Improved outcomes associated with fidaxomicin compared with vancomycin suggest benefits from its greater use in Medicare patients, although uptake remains low despite its recommended use.
The recently updated clinical practice guidelines on outpatient treatment for Clostridioides difficile infection (CDI) led to a decrease in metronidazole use and significant increases in fidaxomicin and vancomycin uptake, according to a recent analysis. But clinical outcomes did not improve, in part due to low fidaxomicin use.
Published in Open Forum Infectious Diseases, researchers examined outpatient CDI treatment utilization before and after the 2017 Infectious Diseases Society of America/Society for Healthcare Epidemiology of America (IDSA/SHEA) CDI guideline update, which recommended treatment with fidaxomicin or vancomycin for CDI.
CDI is the most common health care–associated infection in adults and is associated with significant morbidity, mortality, and health care utilization and costs, especially in older patients. As evidence on CDI treatments accumulated, major changes in CDI treatment guidelines were introduced, noted the researchers, in which metronidazole was demoted from a first-line agent for nonsevere CDI.
“Vancomycin and fidaxomicin were recommended as first-line agents for initial or recurrent CDI episodes. The guidelines were recently updated in June 2021 with fidaxomicin as the sole recommended first-line agent and vancomycin as an alternative agent,” they added. “Despite these guideline changes, limited data exist on their impact on treatment utilization and clinical outcomes.”
A pre-post study design was conducted using Medicare data, with CDI treatment utilization and clinical outcomes (4- and 8-week sustained response, CDI recurrence) compared between patients indexed from April to September 2017 (preguideline period) and those indexed from April to September 2018 (postguideline period). Clinical outcomes associated with fidaxomicin were also compared with vancomycin using propensity score–matched analyses.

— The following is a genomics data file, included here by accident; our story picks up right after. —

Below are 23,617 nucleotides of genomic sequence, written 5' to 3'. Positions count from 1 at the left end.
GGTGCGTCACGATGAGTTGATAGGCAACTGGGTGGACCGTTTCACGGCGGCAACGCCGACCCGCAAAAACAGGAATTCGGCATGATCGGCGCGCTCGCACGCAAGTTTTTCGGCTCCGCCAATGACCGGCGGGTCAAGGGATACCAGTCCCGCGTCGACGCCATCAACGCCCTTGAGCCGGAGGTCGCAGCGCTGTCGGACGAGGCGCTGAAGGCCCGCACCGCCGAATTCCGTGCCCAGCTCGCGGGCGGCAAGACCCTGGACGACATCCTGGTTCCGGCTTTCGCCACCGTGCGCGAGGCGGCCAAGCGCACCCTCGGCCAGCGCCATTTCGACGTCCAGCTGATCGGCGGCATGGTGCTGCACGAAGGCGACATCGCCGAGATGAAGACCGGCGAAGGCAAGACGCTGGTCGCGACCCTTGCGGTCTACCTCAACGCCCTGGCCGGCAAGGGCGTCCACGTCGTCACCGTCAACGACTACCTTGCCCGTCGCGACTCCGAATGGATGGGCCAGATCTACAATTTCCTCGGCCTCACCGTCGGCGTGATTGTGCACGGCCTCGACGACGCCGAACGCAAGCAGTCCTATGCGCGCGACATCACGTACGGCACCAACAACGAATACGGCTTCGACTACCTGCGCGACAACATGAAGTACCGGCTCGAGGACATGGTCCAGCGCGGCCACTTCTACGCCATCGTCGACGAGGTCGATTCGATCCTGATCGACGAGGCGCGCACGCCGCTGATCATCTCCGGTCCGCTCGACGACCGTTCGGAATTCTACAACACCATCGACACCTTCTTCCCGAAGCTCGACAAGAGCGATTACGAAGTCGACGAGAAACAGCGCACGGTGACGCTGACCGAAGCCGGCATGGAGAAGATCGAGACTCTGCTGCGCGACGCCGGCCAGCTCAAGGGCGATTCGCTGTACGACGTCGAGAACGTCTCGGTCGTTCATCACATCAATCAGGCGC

A total of 7389 and 7746 patients with an initial CDI episode in the pre- and postguideline periods, respectively, were included in the analysis. Both cohorts were primarily White and female. Approximately 40% of both cohorts were aged 66 to 74 years, and more than 50% of both cohorts had 5 or more Elixhauser comorbidities.
From the pre- to postguideline periods, metronidazole use decreased (initial CDI: 81.2% to 53.5%; recurrent CDI: 49.7% to 27.6%) while vancomycin (initial CDI: 17.9% to 44.9%; recurrent CDI: 48.1% to 66.4%) and fidaxomicin (initial CDI: 0.87% to 1.63%; recurrent CDI: 2.2% to 6.0%) use increased significantly (P < .001 for all).
Overall utilization of fidaxomicin remained low and most of the 27.7 percentage point decline in metronidazole shifted to vancomycin (P < .001). Clinical outcomes from the preguideline period to the postguideline period did not improve.
In propensity score–matched analyses, fidaxomicin vs vancomycin users had 4-week sustained response rates that were higher by 13.5% (95% CI, 4.0%-22.9%; P = .0058) and 30.0% (95% CI, 16.8%-44.3%; P = .0002) in initial and recurrent CDI cohorts, respectively. Recurrence rates were numerically lower for fidaxomicin in both cohorts.
Researchers concluded that findings regarding better outcomes associated with fidaxomicin in treating both initial and recurrent CDI suggest benefits from its greater use in the Medicare population and support the 2021 change in IDSA guidance recommending fidaxomicin over vancomycin.
Dubberke ER, Puckett JT, Obi EN, et al. Impact of updated clinical practice guidelines on outpatient treatment for Clostridioides difficile infection and associated clinical outcomes. Open Forum Infect Dis. 2022;9(10):ofac435. doi:10.1093/ofid/ofac435